Update Rollup 5 for Exchange Server 2010

2010-Dec-13

14.0.726.0

Update Rollup 4 for Exchange Server 2010

2010-Jun-10

14.0.702.1

Update Rollup 3 for Exchange Server 2010

2010-Apr-13

14.0.694.0

Update Rollup 2 for Exchange Server 2010

2010-Mar-04

14.0.689.0

Update Rollup 1 for Exchange Server 2010

2009-Dec-09

14.0.682.1

Exchange Server 2010

2009-Nov-09

14.00.0639.021

Update Rollup 17 for Exchange Server 2007 SP3

2015-Jun-17

08.03.0417.001

Update Rollup 16 for Exchange Server 2007 SP3

2015-Mar-17

08.03.0406.000

Update Rollup 15 for Exchange Server 2007 SP3

2014-Dec-09

08.03.0389.002

Update Rollup 14 for Exchange Server 2007 SP3

2014-Aug-26

08.03.0379.002

Update Rollup 13 for Exchange Server 2007 SP3

2014-Feb-24

08.03.0348.002

Update Rollup 12 for Exchange Server 2007 SP3

2013-Dec-09

08.03.0342.004

Update Rollup 11 for Exchange Server 2007 SP3

2013-Aug-13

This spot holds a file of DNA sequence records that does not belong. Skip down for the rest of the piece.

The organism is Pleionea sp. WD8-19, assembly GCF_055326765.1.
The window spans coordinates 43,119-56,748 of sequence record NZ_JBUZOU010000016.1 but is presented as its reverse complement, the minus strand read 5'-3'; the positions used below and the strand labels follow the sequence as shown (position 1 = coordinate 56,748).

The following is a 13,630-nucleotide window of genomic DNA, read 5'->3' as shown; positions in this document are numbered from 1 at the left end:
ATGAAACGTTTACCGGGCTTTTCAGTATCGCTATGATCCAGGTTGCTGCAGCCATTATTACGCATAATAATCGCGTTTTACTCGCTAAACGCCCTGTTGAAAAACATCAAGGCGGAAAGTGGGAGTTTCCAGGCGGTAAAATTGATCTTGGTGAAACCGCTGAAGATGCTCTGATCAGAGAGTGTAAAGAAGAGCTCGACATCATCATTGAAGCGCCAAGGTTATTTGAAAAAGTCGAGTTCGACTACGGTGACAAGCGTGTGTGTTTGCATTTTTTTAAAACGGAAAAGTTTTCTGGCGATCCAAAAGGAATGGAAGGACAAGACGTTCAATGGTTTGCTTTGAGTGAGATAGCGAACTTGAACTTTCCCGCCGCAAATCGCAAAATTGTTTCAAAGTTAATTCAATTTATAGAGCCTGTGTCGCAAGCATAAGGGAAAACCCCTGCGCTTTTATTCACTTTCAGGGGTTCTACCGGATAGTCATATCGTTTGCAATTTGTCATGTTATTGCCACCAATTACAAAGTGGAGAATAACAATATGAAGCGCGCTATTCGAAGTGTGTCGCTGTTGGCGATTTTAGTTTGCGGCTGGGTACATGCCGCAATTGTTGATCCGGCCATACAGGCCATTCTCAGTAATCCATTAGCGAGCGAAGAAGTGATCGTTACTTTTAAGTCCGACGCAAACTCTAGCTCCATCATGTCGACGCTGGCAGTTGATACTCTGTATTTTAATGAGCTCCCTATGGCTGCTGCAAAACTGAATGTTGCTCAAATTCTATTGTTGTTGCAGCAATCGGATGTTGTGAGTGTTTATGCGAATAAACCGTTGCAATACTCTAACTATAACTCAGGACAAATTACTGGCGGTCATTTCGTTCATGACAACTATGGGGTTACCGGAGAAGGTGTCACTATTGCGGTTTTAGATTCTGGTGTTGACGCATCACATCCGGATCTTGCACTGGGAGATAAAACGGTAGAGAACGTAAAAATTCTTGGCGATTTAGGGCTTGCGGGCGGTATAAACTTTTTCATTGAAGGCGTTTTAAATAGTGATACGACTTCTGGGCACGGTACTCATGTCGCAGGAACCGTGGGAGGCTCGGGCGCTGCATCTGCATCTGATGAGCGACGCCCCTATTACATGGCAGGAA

08.03.0327.001

Update Rollup 10 for Exchange Server 2007 SP3

2013-Feb-11

08.03.0298.003

Update Rollup 9 for Exchange Server 2007 SP3

2012-Dec-10

08.03.0297.002

Update Rollup 8-v3 for Exchange Server 2007 SP3

2012-Nov-13

08.03.0279.006

Update Rollup 8-v2 for Exchange Server 2007 SP3

2012-Oct-09

08.03.0279.005

Update Rollup 8 for Exchange Server 2007 SP3

2012-Aug-13

08.03.0279.003

Update Rollup 7 for Exchange Server 2007 SP3

2012-Apr-16

08.03.0264.000

Update Rollup 6 for Exchange Server 2007 SP3

2012-Jan-26

8.03.0245.002

Update Rollup 5 for Exchange Server 2007 SP3

2011-Sep-21

8.03.0213.001

Update Rollup 4 for Exchange Server 2007 SP3

2011-May-28

8.03.0192.001

Update Rollup 3-v2 for Exchange Server 2007 SP3

2011-Mar-30

8.03.0159.002